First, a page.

Does edge erosion alter coastal wetland soil properties? A multi-method biogeochemical study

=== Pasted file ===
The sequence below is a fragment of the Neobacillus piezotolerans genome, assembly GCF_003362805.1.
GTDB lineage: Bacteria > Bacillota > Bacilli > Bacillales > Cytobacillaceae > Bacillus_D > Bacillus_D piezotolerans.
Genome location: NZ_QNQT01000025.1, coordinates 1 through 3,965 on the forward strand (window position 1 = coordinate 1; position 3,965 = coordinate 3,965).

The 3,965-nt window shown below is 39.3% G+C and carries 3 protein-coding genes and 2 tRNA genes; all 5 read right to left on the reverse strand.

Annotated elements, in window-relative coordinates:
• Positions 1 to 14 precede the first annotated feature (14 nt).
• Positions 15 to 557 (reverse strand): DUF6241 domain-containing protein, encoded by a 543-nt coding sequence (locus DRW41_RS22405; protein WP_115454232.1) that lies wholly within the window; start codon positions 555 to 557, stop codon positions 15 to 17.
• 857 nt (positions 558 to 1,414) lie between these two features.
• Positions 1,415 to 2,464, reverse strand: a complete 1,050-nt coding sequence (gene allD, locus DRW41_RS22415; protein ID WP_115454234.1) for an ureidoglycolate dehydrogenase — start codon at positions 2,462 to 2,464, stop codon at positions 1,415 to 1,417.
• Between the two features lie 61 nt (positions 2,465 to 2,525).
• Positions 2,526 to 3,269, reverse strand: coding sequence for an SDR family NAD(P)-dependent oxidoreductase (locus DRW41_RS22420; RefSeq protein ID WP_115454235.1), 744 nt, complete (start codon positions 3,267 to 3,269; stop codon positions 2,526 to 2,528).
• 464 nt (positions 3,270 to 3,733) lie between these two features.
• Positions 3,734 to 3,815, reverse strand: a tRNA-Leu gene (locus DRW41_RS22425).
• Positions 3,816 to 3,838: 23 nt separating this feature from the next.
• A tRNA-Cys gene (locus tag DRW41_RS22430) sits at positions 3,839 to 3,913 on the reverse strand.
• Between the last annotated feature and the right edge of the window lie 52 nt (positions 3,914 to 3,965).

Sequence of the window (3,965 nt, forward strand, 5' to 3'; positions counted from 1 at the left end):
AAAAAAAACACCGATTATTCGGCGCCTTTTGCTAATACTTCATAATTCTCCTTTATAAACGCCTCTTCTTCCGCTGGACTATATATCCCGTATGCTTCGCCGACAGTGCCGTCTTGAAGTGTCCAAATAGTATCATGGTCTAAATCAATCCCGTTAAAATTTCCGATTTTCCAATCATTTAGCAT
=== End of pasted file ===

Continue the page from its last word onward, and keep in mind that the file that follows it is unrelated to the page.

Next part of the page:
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© 2019 Elsevier B.V. Coastal wetlands in Louisiana experience high rates of edge erosion due to combined eustatic sea level rise and coastal subsidence. This study sought to (1) evaluate site-specific spatial and temporal patterns in marsh edge erosion rates within Barataria Bay, LA, (2) develop an understanding of the physical and chemical properties of eroding soils through biogeochemical and spectroscopic characterization, and (3) evaluate interactions between erosion, saltwater incursion, and soil properties through a comparison of sites with different erosion rates and varying distances from the eroding edge. Replicate soil cores were collected at three distances inland (1 m, 3 m, 5 m) at three different sites (west, south, and north) to a depth of 1 m. Erosion rates were measured at each site, and soils were sectioned into 10 cm intervals for a total of 270 soil and porewater samples. Each soil sample was subjected to soil physicochemical analysis (bulk density, moisture content, organic matter content, and total carbon (C), nitrogen (N), and phosphorus (P)) as well as assessments of biogeochemical cycling (production of CO2, mineralization of N and P, and extractable nutrient concentrations). Porewater samples were analyzed to elucidate spectroscopic and fluorometric indicators of carbon quality (aromaticity, humification, lignin proportion, and C source). Erosion rates at the west, north, and south sites were 3.36 ± 0.4, 1.34 ± 0.2, and 0.58 ± 0.03 m yr−1, respectively. Neither erosional magnitude nor saltwater incursion was found to be significant predictors of any measured spectroscopic or biogeochemical parameters, though depth was a significant control on 18 of the measured 20 parameters. The top 30 cm were more biologically active (as indicated by greater mineralization of C, N and P) and were characterized by lower molecular weight porewater DOM with less aromaticity. Degree of humification and aromaticity of porewater DOM increased with both depth and distance inland. Concentrations of bioavailable N and P at 1 m depth were at least 5 times greater than surface concentrations, representing a pool of nutrients that could be exported into the coastal ocean with ongoing erosion. This study is the first to couple spectroscopic and biogeochemical measurements for the purpose of assessing soil and porewater physicochemistry within wetland soils and illustrates an as-yet unaccounted for potential for the export of labile C, N, and P into the coastal ocean.

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